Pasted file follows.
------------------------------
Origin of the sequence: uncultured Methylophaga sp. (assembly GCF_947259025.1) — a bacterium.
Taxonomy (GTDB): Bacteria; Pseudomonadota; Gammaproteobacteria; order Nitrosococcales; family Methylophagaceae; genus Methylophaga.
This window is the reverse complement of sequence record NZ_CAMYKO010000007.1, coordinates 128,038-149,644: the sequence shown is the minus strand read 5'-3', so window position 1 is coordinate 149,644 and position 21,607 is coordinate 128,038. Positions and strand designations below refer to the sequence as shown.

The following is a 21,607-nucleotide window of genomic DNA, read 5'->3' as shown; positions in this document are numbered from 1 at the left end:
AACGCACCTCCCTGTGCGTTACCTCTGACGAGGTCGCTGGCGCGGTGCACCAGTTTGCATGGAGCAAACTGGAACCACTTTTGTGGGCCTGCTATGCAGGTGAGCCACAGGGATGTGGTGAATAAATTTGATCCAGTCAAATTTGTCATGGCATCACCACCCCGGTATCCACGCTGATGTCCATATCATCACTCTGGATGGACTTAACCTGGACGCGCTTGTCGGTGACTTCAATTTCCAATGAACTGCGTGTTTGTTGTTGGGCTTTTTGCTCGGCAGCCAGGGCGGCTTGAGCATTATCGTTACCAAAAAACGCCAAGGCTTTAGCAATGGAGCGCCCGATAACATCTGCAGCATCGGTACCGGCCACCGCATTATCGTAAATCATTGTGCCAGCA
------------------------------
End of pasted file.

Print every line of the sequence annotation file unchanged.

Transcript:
Origin of the sequence: uncultured Methylophaga sp. (assembly GCF_947259025.1) — a bacterium.
Taxonomy (GTDB): Bacteria; Pseudomonadota; Gammaproteobacteria; order Nitrosococcales; family Methylophagaceae; genus Methylophaga.
This window is the reverse complement of sequence record NZ_CAMYKO010000007.1, coordinates 128,038-149,644: the sequence shown is the minus strand read 5'-3', so window position 1 is coordinate 149,644 and position 21,607 is coordinate 128,038. Positions and strand designations below refer to the sequence as shown.

The following is a 21,607-nucleotide window of genomic DNA, read 5'->3' as shown; positions in this document are numbered from 1 at the left end:
AACGCACCTCCCTGTGCGTTACCTCTGACGAGGTCGCTGGCGCGGTGCACCAGTTTGCATGGAGCAAACTGGAACCACTTTTGTGGGCCTGCTATGCAGGTGAGCCACAGGGATGTGGTGAATAAATTTGATCCAGTCAAATTTGTCATGGCATCACCACCCCGGTATCCACGCTGATGTCCATATCATCACTCTGGATGGACTTAACCTGGACGCGCTTGTCGGTGACTTCAATTTCCAATGAACTGCGTGTTTGTTGTTGGGCTTTTTGCTCGGCAGCCAGGGCGGCTTGAGCATTATCGTTACCAAAAAACGCCAAGGCTTTAGCAATGGAGCGCCCGATAACATCTGCAGCATCGGTACCGGCCACCGCATTATCGTAAATCATTGTGCCAGCA